EP2676501B1 - Methods, apparatuses and computer program products for providing a private and efficient geolocation system - Google Patents

Methods, apparatuses and computer program products for providing a private and efficient geolocation system Download PDF

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Publication number
EP2676501B1
EP2676501B1 EP12747690.1A EP12747690A EP2676501B1 EP 2676501 B1 EP2676501 B1 EP 2676501B1 EP 12747690 A EP12747690 A EP 12747690A EP 2676501 B1 EP2676501 B1 EP 2676501B1
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EP
European Patent Office
Prior art keywords
device
location
fingerprint data
data
dedicated network
Prior art date
Legal status (The legal status is an assumption and is not a legal conclusion. Google has not performed a legal analysis and makes no representation as to the accuracy of the status listed.)
Active
Application number
EP12747690.1A
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German (de)
French (fr)
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EP2676501A4 (en
EP2676501A1 (en
Inventor
Jonathan Ledlie
Jun-Geun Park
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Nokia Oyj
Massachusetts Institute of Technology
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Nokia Oyj
Massachusetts Institute of Technology
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Priority to US13/028,742 priority Critical patent/US8594680B2/en
Application filed by Nokia Oyj, Massachusetts Institute of Technology filed Critical Nokia Oyj
Priority to PCT/FI2012/050145 priority patent/WO2012110703A1/en
Publication of EP2676501A1 publication Critical patent/EP2676501A1/en
Publication of EP2676501A4 publication Critical patent/EP2676501A4/en
Application granted granted Critical
Publication of EP2676501B1 publication Critical patent/EP2676501B1/en
Application status is Active legal-status Critical
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    • HELECTRICITY
    • H04ELECTRIC COMMUNICATION TECHNIQUE
    • H04MTELEPHONIC COMMUNICATION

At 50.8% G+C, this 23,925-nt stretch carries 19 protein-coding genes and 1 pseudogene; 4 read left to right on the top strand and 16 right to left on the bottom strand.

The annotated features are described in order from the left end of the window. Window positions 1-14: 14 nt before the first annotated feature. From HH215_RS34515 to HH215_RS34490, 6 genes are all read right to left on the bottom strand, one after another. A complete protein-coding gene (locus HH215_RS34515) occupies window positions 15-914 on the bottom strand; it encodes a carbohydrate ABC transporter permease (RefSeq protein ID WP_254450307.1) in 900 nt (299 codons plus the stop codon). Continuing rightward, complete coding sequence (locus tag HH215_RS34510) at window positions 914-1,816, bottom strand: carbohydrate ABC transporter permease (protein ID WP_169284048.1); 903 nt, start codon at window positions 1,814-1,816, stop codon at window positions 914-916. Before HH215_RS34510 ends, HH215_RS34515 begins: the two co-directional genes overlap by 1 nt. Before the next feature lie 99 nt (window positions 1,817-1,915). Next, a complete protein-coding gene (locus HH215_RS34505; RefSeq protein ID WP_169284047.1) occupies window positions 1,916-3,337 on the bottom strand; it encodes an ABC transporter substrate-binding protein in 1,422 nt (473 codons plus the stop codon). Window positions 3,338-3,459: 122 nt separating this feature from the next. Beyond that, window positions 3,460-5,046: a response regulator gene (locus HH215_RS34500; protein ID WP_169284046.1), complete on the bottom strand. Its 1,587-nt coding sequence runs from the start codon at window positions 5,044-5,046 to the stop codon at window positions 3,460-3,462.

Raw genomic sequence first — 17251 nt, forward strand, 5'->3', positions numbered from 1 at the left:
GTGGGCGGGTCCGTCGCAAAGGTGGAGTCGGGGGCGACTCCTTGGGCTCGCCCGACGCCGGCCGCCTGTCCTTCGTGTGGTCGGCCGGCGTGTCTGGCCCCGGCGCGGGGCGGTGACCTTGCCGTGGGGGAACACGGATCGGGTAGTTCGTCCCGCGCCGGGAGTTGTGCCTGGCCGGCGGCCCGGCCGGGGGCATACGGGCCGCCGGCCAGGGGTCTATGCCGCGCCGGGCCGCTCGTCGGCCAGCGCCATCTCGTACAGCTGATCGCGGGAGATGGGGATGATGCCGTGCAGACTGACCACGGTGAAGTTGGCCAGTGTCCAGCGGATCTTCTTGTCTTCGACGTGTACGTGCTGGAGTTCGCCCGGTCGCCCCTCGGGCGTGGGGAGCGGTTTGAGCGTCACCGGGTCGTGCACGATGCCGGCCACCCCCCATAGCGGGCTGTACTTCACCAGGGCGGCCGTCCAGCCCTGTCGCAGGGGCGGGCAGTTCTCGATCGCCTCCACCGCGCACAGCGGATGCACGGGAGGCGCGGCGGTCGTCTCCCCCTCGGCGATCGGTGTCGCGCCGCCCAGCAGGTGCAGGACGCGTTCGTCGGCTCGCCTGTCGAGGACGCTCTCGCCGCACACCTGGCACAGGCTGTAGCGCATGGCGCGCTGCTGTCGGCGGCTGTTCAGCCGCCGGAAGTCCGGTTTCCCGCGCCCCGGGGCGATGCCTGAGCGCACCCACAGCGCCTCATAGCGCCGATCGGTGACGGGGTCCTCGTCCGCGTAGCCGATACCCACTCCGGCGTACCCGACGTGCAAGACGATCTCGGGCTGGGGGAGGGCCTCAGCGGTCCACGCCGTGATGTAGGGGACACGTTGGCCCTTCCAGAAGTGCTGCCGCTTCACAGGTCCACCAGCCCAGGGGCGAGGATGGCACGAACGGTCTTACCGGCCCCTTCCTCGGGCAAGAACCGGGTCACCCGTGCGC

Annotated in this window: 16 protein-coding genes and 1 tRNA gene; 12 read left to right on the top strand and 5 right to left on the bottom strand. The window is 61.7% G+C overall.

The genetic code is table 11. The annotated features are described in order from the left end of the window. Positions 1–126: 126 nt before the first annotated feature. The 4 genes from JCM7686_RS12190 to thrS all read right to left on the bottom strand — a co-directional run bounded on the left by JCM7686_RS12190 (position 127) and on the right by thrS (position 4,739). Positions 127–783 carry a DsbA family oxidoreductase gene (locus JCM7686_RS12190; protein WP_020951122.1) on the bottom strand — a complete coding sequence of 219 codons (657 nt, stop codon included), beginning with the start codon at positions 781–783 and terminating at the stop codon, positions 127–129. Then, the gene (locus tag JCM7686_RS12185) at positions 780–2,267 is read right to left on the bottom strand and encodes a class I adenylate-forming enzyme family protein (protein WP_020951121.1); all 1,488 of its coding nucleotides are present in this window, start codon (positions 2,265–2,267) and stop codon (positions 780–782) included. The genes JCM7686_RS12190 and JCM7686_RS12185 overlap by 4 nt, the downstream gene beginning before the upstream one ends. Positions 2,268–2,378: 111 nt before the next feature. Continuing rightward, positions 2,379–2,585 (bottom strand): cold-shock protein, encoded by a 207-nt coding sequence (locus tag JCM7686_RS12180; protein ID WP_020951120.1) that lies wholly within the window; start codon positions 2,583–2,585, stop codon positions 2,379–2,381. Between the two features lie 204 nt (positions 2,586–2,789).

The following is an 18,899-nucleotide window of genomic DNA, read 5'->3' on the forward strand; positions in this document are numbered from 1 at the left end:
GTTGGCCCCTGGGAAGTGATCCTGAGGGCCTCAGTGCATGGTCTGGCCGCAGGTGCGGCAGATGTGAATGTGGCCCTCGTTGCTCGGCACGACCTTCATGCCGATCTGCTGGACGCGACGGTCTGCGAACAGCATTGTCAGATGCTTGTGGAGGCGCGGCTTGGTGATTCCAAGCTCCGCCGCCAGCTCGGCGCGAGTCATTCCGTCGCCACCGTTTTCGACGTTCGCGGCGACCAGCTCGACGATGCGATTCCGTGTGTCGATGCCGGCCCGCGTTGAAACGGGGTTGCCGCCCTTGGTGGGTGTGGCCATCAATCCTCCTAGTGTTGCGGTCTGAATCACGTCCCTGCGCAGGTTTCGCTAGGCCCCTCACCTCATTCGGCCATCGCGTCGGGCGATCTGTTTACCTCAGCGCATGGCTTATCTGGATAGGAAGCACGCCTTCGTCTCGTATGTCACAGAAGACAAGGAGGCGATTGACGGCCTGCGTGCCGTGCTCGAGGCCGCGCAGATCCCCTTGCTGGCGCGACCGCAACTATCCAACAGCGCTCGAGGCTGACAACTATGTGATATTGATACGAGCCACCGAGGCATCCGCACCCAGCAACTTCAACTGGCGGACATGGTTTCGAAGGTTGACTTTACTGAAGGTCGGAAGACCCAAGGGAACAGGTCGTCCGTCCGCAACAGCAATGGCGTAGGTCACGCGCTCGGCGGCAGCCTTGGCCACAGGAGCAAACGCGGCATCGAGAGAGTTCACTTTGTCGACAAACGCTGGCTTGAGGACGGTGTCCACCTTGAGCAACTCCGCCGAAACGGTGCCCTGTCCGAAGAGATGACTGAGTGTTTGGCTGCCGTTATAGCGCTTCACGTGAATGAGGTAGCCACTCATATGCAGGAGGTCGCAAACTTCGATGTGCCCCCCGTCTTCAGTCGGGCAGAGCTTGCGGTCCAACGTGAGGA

• H04M1/00Substation equipment, e.g. for use by subscribers; Analogous equipment at exchanges
    • H04M1/66Substation equipment, e.g. for use by subscribers; Analogous equipment at exchanges with means for preventing unauthorised or fraudulent calling
    • H04M1/667Preventing unauthorised calls from a telephone set
    • H04M1/67Preventing unauthorised calls from a telephone set by electronic means
    • HELECTRICITY
    • H04ELECTRIC COMMUNICATION TECHNIQUE
    • H04MTELEPHONIC COMMUNICATION
    • H04M1/00Substation equipment, e.g. for use by subscribers; Analogous equipment at exchanges
    • H04M1/72Substation extension arrangements; Cordless telephones, i.e. devices for establishing wireless links to base stations without route selecting
    • H04M1/725Cordless telephones
    • H04M1/72519Portable communication terminals with improved user interface to control a main telephone operation mode or to indicate the communication status
    • H04M1/72563Portable communication terminals with improved user interface to control a main telephone operation mode or to indicate the communication status with means for adapting by the user the functionality or the communication capability of the terminal under specific circumstances
    • H04M1/72572Portable communication terminals with improved user interface to control a main telephone operation mode or to indicate the communication status with means for adapting by the user the functionality or the communication capability of the terminal under specific circumstances according to a geographic location
    • HELECTRICITY
    • H04ELECTRIC COMMUNICATION TECHNIQUE
    • H04WWIRELESS COMMUNICATION NETWORKS
    • H04W4/00Services specially adapted for wireless communication networks; Facilities therefor
    • H04W4/02Services making use of location information
    • H04W4/029Location-based management or tracking services

Description

    TECHNOLOGICAL FIELD
  • An example embodiment of the invention relates generally to geolocation of communication devices and more particularly, relates to a method, a dedicated network device, and computer program product for preserving the privacy of locations of communication devices.
  • BACKGROUND
  • The modern communications era has brought about a tremendous expansion of wireline and wireless networks. Computer networks, television networks, and telephony networks are experiencing an unprecedented technological expansion, fueled by consumer demand. Wireless and mobile networking technologies have addressed related consumer demands, while providing more flexibility and immediacy of information transfer.
  • Current and future networking technologies continue to facilitate ease of information transfer and convenience to users. Due to the now ubiquitous nature of electronic communication devices, people of all ages and education levels are utilizing electronic devices to communicate with other individuals or contacts, receive services and/or share information, media and other content. One area in which there is a demand to increase ease of information transfer relates to geolocation services of communication devices. These geolocation services may be utilized to determine current locations of communication devices in the real-world. For a variety of reasons, it may be beneficial for a communication device to determine its current location. For example, applications of a communication device may request the current location of the communication device to enhance one or more services provided by the applications. Additionally, for example, the user of the communication device may desire to know the current location.